Around 9 a.m. on Monday, Sandra Bland, a 28-year-old from Illinois, was found not breathing in a Waller County, Texas jail cell, where she was declared dead shortly thereafter. At a press conference on Thursday evening, Waller County officials said that while the investigation is ongoing, preliminary evidence showed Bland had hung herself using a plastic bag that lined a trash can in her cell, and that prior to her death she had asked to use the phone to call her family. Over the weekend in jail, Bland had been in contact with family members to try and post bail, county officials said. The news of Bland’s death, which the county sheriff’s office attributed to “self-inflicted asphyxiation,” has raised questions about how a woman who’d been driving through the area to start a new job wound up dying in custody, as well as suspicions about foul play.
Bland, who friends described as an outspoken critic of police brutality, was booked into the jail three days earlier, after getting pulled over in Prairie View by a state Department of Public Safety trooper. The trooper claimed that Bland was uncooperative and that she kicked him, at which point he arrested her for “assault on a public servant,” the Houston Chronicle reported, citing a DPS spokesperson. A bystander’s video purporting to capture the arrest, first posted by the an ABC affiliate in Chicago, shows a trooper holding a woman down as she shouts “You just slammed my head into the ground. Do you not even care about that? I can’t even hear!”
Following her death, Bland’s family members and supporters have spread her story on social media, organized protests, and petitioned for the US Department of Justice to investigate the case. One friend told reporters that Bland was “strong mentally and spiritually” and that she would not have taken her own life. On Thursday, Waller County District Attorney Elton Mathis said investigators would review any evidence of stress that may have contributed to Bland’s death, including a video she posted in March, in which Bland says she is suffering from “a little bit of depression” and PTSD.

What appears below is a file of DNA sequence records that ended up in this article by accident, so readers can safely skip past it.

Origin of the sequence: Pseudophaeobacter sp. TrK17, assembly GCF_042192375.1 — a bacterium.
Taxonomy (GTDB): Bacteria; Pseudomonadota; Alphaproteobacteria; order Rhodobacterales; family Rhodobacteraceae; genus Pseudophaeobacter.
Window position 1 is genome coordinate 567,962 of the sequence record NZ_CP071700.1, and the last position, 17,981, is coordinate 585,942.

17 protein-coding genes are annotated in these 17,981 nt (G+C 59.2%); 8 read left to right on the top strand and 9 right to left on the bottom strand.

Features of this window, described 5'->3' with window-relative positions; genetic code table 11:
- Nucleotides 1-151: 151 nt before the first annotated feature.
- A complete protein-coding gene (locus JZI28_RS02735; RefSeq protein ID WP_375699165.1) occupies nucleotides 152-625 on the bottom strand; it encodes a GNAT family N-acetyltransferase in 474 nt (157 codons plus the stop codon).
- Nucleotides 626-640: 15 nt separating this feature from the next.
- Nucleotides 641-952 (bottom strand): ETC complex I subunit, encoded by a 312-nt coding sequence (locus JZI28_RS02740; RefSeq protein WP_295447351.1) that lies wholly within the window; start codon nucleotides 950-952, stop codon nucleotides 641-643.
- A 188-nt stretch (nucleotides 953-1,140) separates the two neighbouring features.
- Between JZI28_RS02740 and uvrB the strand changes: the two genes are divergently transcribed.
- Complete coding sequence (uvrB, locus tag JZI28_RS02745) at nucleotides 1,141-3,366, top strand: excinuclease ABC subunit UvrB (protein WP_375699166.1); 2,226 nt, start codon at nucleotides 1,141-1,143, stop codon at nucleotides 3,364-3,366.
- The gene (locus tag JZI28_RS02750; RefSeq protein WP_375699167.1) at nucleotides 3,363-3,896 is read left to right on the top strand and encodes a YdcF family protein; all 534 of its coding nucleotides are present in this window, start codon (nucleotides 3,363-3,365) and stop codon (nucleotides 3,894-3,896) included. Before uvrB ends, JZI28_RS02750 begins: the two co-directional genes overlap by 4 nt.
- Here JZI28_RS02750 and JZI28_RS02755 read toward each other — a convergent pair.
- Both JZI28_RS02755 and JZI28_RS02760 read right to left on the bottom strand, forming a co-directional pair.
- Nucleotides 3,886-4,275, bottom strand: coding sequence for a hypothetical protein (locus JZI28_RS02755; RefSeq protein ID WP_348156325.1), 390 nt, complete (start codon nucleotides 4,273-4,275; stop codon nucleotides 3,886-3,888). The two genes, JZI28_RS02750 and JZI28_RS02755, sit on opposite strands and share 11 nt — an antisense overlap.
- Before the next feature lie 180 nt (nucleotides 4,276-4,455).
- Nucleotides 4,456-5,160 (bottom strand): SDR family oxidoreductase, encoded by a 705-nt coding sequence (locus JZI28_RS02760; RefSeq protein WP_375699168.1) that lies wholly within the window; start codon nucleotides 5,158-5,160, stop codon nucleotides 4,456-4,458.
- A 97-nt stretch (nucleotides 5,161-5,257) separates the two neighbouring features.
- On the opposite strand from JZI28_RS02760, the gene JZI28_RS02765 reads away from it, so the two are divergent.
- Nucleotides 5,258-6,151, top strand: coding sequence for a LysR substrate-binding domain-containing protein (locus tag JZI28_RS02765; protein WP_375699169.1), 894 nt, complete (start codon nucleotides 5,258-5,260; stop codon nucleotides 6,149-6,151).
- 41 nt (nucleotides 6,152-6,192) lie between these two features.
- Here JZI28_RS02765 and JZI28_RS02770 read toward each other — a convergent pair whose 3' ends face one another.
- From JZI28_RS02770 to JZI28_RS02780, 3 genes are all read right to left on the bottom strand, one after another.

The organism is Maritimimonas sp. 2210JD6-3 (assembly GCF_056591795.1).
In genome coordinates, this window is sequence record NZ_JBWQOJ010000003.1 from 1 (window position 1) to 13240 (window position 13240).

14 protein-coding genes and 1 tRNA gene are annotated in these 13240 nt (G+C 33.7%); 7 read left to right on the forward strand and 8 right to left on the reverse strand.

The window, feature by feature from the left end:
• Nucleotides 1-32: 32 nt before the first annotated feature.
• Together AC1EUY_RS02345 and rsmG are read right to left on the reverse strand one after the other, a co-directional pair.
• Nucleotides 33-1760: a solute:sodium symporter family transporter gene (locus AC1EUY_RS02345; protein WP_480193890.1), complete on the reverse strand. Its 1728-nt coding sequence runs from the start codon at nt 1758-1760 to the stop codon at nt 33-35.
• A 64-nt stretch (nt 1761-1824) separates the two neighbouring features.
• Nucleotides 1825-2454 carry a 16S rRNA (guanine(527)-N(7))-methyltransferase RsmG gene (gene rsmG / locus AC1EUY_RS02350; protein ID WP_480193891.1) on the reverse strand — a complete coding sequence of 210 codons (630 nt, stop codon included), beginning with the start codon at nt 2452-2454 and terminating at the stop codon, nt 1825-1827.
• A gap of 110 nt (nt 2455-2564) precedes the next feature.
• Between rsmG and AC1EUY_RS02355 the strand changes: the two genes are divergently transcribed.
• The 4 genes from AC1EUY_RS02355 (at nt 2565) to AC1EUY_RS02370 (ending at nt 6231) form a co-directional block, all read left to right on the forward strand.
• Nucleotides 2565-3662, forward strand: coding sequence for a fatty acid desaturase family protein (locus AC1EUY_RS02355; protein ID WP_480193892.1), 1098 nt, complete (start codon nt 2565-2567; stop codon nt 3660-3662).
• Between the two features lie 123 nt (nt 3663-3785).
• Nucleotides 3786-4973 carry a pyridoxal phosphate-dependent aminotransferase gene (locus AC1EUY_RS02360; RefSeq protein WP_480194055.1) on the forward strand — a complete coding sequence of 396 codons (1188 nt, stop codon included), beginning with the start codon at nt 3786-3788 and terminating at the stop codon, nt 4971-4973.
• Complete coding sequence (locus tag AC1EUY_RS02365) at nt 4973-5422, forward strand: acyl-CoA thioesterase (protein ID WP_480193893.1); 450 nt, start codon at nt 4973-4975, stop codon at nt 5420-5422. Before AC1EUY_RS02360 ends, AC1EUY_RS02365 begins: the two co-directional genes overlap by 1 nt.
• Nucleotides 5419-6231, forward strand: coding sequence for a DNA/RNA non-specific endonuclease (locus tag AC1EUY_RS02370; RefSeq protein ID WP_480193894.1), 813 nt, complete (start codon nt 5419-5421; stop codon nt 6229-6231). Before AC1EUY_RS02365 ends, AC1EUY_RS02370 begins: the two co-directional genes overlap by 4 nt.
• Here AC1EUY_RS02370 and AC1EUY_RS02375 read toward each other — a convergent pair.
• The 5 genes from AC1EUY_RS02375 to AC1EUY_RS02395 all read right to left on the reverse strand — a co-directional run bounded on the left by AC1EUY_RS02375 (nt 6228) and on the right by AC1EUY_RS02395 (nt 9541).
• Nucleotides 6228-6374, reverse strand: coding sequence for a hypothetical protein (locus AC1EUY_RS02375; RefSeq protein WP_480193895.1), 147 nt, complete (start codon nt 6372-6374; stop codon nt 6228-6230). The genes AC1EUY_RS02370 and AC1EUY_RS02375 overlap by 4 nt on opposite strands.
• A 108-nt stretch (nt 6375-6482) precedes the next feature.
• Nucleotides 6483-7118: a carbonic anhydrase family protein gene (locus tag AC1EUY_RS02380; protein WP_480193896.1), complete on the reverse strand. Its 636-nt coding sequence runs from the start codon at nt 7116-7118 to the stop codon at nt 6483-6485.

Whether or not it was suicide, Bland’s death comes amid an ongoing national conversation about race and criminal justice in America, and casts a spotlight on a county apparently rife with racial tensions. In 2007, Waller County Sheriff R. Glenn Smith was suspended—and eventually fired by city council members—while serving as police chief in Hempstead, a city in Waller County, following accusations of racism by community members. Less than a year after his firing, Smith was elected county sheriff. When asked about the accusations on Thursday, Smith said his firing in 2007 was “political,” and denied that he was a racist.
The history of Waller County’s racial tensions doesn’t end there. In 2003, the Houston Chronicle reported that two prominent black county officials, DeWayne Charleston and Keith Woods, claimed they were the target of an investigation by the county’s chief prosecutor because of their race. Charleston had been accused of keeping erratic hours and falsifying an employee time-sheet record, according to the Houston Chronicle. Charleston and Woods claimed the Concerned Citizens of Waller County was behind those accusations, and said that the group was conducting a Ku Klux Klan-like campaign against black officials:
Charleston, the county’s first black judge, said a county grand jury has interviewed him, although he declined to elaborate. And Woods, the four-term mayor of Brookshire, is facing questions about his role in the last city election.
“I do believe race plays a big part in what DeWayne and I are facing,” Woods said. “I feel that way because we’re the ones obviously not being given the benefit of the doubt (when) we face contrary decisions by the district attorney.”
Kitzman, 69, a retired state district judge, denies any racist implications in his interest in the two men. He says he’s simply doing his job by looking into complaints brought to him by residents.
Houston Chronicle reporter Leah Binkovitz also pointed out that a disproportionately high number of lynchings have been recorded in Waller County. According to the advocacy group Equal Justice Initiative, the county saw 15 lynchings of African Americans between 1877 and 1950.
.@byjoelanderson re: Waller county’s “tolerance,” from @eji_org‘s lynching report, disproportionately high numbers pic.twitter.com/7laXjGL03O
— Leah Binkovitz (@leahbink) July 16, 2015
Bland’s death has also raised questions about conditions at the Waller County jail, where in 2012, a 29-year-old white inmate named James Harper Howell IV, hung himself with the bed sheets in his cell. When asked about the 2012 death on Thursday, Smith responded that his staff had been monitoring inmates but that “these incidents occur in jails.”